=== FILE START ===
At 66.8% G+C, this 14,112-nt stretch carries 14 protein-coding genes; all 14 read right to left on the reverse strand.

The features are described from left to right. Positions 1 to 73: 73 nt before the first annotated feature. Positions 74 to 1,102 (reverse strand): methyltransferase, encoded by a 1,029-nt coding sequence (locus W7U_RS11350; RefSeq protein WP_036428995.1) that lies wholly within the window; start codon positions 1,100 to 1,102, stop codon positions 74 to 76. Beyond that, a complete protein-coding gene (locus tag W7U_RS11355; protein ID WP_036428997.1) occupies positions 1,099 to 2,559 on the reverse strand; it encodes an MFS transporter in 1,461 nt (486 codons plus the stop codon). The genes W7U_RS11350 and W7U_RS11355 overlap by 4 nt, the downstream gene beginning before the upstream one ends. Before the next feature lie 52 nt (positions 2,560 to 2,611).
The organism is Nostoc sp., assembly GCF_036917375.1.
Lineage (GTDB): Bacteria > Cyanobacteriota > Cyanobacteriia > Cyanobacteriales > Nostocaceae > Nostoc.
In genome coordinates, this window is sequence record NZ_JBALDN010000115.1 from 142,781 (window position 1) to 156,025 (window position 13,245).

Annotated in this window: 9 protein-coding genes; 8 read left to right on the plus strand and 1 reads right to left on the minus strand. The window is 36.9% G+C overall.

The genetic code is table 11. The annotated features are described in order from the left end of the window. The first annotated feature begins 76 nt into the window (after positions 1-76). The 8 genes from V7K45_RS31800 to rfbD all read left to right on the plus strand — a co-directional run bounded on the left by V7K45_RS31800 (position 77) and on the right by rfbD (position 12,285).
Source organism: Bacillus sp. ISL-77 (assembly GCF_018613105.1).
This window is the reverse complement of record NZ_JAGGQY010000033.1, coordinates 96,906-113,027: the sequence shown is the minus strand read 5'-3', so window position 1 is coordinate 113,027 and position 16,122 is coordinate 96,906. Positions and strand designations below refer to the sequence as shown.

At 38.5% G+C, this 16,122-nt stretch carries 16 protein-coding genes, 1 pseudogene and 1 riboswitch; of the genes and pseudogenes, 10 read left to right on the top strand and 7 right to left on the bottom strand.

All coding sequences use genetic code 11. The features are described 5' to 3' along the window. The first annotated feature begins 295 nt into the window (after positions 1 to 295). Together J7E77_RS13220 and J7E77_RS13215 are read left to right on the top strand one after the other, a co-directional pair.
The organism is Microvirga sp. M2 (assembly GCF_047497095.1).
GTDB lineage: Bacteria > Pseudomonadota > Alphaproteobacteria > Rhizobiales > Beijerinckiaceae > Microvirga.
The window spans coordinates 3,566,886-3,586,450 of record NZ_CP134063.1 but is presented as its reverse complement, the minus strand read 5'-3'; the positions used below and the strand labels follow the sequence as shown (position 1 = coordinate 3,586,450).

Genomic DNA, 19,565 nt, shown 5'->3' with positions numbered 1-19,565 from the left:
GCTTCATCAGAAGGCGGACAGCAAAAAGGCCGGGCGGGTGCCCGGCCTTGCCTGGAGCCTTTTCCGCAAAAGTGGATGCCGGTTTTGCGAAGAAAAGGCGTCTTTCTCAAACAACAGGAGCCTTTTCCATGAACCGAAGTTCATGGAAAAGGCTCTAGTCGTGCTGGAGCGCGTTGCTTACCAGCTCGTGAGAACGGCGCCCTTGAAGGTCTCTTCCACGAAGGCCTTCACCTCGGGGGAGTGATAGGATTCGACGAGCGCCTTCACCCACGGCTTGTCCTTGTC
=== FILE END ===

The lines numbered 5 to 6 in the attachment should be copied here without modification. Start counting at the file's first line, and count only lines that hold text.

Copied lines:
In genome coordinates, this window is sequence record NZ_JBALDN010000115.1 from 142,781 (window position 1) to 156,025 (window position 13,245).

Annotated in this window: 9 protein-coding genes; 8 read left to right on the plus strand and 1 reads right to left on the minus strand. The window is 36.9% G+C overall.